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18 April 2019 | Story Rulanzen Martin

The Institute for Reconciliation and Social Justice IRSJ) has initiated a Social Justice Week at the University of the Free State (UFS), which started on Friday 12 April  until Wednesday 17 April 2019. 

Ten key events took place during the week. It ranged from dialogues, workshops, talk shows, debates, and interactive displays and events on issues of multilingualism and diversity, social innovation, engaged scholarship, the Fourth Industrial Revolution, gender sensitisation, sexual consent, sexual preparedness, universal access, disability, anti-discrimination, and security.

There was also a round-table discussion on 17 April 2019 with various UFS stakeholders on off-campus student security as well as an inter-institutional discussion on the same topic. The UFS Debating Society will take on the topic of the UFS Language Policy, while Olga Barends from the Free State Centre for Human Rights will host a dialogue on sexual consent.

The IRSJ has also designed and implemented SOJO-VATION: Social Innovation/ Social Change, which strives to create a foundational platform where ideas of social justice, innovation, and engaged scholarship at the UFS and in society can be hosted. SOJO-VATION partners with the Office for Student Leadership, Development, and Community Engagement.

The collaborating partners for the Social Justice Week includes various UFS stakeholders such as the Sasol library, the Gender and Sexual Equity Office, UFS Protection Services, the Free State Centre for Human Rights, the Student Representative Council (SRC), the Office for Student Leadership Development, Kovsie Innovation, GALA, the FFree State Centre for Human Rights, SRC Associations, the Office for Student Governance, Kovsie Innovate, Start-Up-Grind, EVC, EBL, Community Engagement, the Institutional Transformation Plan (ITP) Dialogues Office, Residence Dialogues, UFS Debating Society, Debate Afrika!, the Center for Universal Access and Disability Support (CUADS), and the Gateway Office. 

News Archive

#Women'sMonth: Save the children
2017-08-10

Description: Trudi O'Neill Tags: : rotaviruses, young children, Dr Trudi O’Neill, Department of Microbial, Biochemical and Food Biotechnology, vaccine 

Dr Trudi O’Neill, Senior lecturer in the Department of
Microbial, Biochemical and Food Biotechnology.
Photo: Anja Aucamp

Dr Trudi O’Neill, Senior lecturer in the Department of Microbial, Biochemical and Food Biotechnology, is conducting research on rotavirus vaccines.

Dr O’Neill was inspired to conduct research on this issue through her fascination with the virus. “The biology of rotaviruses, especially the genome structure and the virus’ interaction with the host, is fascinating.”

“In fact, it is estimated that, globally, ALL children will be infected with rotavirus before the age of five, irrespective of their socio-economic standing. However, infants and young children in poor countries are more vulnerable due to inadequate healthcare. The WHO estimates that approximately 215 000 deaths occur each year. This roughly equates to eight Airbus A380 planes, the largest commercial carrier with a capacity of approximately 500 seats, filled with only children under the age of five, crashing each week of every year.”

Alternative to expensive medicines 
“Currently, there are two vaccines that have been licensed for global use. However, these vaccines are expensive and poor countries, where the need is the greatest, are struggling to introduce them sustainably. It is therefore appealing to study rotaviruses, as it is scientifically challenging, but could at the same time have an impact on child health,” Dr O’Neill said.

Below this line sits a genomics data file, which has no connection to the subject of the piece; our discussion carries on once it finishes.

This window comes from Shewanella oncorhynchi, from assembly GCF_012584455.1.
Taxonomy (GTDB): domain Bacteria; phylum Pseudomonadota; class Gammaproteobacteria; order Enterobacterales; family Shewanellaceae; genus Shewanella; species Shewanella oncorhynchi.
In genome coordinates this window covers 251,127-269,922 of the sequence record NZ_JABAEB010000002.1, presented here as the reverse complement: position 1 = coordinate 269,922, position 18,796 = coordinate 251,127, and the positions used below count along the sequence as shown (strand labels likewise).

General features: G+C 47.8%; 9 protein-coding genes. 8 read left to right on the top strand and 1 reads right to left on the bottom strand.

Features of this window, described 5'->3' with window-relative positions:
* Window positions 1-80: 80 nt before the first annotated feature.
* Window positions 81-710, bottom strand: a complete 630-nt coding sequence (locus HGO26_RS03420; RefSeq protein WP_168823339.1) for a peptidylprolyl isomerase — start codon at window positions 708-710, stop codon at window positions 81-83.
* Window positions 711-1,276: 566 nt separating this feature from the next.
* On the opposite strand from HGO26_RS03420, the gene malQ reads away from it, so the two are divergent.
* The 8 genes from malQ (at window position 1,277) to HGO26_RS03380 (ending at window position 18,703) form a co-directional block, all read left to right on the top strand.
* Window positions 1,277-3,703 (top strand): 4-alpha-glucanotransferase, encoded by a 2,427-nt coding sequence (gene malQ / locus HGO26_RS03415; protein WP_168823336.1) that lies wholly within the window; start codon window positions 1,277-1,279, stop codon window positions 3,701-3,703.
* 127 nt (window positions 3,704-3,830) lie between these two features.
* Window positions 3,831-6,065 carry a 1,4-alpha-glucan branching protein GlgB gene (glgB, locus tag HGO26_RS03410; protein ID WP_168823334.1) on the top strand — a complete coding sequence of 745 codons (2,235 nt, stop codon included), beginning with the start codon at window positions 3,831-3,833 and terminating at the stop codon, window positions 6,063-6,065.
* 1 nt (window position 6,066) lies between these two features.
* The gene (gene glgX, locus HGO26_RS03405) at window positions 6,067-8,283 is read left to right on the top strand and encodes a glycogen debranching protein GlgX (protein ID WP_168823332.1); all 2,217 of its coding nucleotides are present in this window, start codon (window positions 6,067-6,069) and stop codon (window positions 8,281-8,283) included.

The main focus of Dr O’Neill’s research is to develop a more affordable vaccine that can promote child vaccination in countries/areas that cannot afford the current vaccines.

All about a different approach 

When asked about the most profound finding of her research, Dr O’Neill responded: “It is not so much a finding, but rather the approach. My rotavirus research group is making use of yeast as vehicle to produce a sub-unit vaccine. These microbes are attractive, as they are relatively easy to manipulate and cheap to cultivate. Downstream production costs can therefore be reduced. The system we use was developed by my colleagues, Profs Koos Albertyn and Martie Smit, and allows for the potential use of any yeast. This enables us to screen a vast number of yeasts in order to identify the best yeast producer.”

Vaccination recently acquired a bad name in the media for its adverse side effects. As researcher, Dr O’Neill has this to say: “Vaccines save lives. By vaccinating your child, you don’t just protect your own child from a potentially deadly infection, but also other children in your community that might be too young to be vaccinated or have pre-existing health problems that prevents vaccination.” 

A future without rotavirus vaccination?

Dr O’Neill believes a future without rotavirus vaccination will be a major step backwards, as the impact of rotavirus vaccines has been profound. “Studies in Mexico and Malawi actually show a reduction in deaths. A colleague in Mozambique has commented on the empty hospital beds that amazed both clinicians and scientists only one year after the introduction of the vaccine in that country. Although many parents, mostly in developed countries, don’t have to fear dehydrating diarrhoea and potential hospitalisation of their babies due to rotavirus infection anymore, such an infection could still be a death sentence in countries that have not been able to introduce the vaccine in their national vaccination programmes,” she said. 

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